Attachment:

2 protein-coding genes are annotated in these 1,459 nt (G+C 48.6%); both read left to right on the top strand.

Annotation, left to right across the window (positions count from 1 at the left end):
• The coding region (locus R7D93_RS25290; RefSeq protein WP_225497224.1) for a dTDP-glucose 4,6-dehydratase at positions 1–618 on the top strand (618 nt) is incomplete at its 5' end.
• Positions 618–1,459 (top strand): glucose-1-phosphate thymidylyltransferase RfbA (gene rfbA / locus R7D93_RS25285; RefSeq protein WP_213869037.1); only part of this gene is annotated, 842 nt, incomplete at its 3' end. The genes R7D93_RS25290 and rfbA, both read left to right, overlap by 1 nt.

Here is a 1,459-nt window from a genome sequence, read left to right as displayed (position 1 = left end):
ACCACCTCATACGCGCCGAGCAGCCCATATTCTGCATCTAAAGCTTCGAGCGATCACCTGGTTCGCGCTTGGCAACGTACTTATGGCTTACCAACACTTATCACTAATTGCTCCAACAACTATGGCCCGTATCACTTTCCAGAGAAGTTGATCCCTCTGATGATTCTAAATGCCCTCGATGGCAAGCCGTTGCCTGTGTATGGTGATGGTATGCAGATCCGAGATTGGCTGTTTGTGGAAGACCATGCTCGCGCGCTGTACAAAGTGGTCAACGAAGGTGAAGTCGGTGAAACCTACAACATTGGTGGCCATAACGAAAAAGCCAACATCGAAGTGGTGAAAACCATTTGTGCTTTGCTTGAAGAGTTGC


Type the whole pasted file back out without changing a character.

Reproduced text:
2 protein-coding genes are annotated in these 1,459 nt (G+C 48.6%); both read left to right on the top strand.

Annotation, left to right across the window (positions count from 1 at the left end):
• The coding region (locus R7D93_RS25290; RefSeq protein WP_225497224.1) for a dTDP-glucose 4,6-dehydratase at positions 1–618 on the top strand (618 nt) is incomplete at its 5' end.
• Positions 618–1,459 (top strand): glucose-1-phosphate thymidylyltransferase RfbA (gene rfbA / locus R7D93_RS25285; RefSeq protein WP_213869037.1); only part of this gene is annotated, 842 nt, incomplete at its 3' end. The genes R7D93_RS25290 and rfbA, both read left to right, overlap by 1 nt.

Here is a 1,459-nt window from a genome sequence, read left to right as displayed (position 1 = left end):
ACCACCTCATACGCGCCGAGCAGCCCATATTCTGCATCTAAAGCTTCGAGCGATCACCTGGTTCGCGCTTGGCAACGTACTTATGGCTTACCAACACTTATCACTAATTGCTCCAACAACTATGGCCCGTATCACTTTCCAGAGAAGTTGATCCCTCTGATGATTCTAAATGCCCTCGATGGCAAGCCGTTGCCTGTGTATGGTGATGGTATGCAGATCCGAGATTGGCTGTTTGTGGAAGACCATGCTCGCGCGCTGTACAAAGTGGTCAACGAAGGTGAAGTCGGTGAAACCTACAACATTGGTGGCCATAACGAAAAAGCCAACATCGAAGTGGTGAAAACCATTTGTGCTTTGCTTGAAGAGTTGC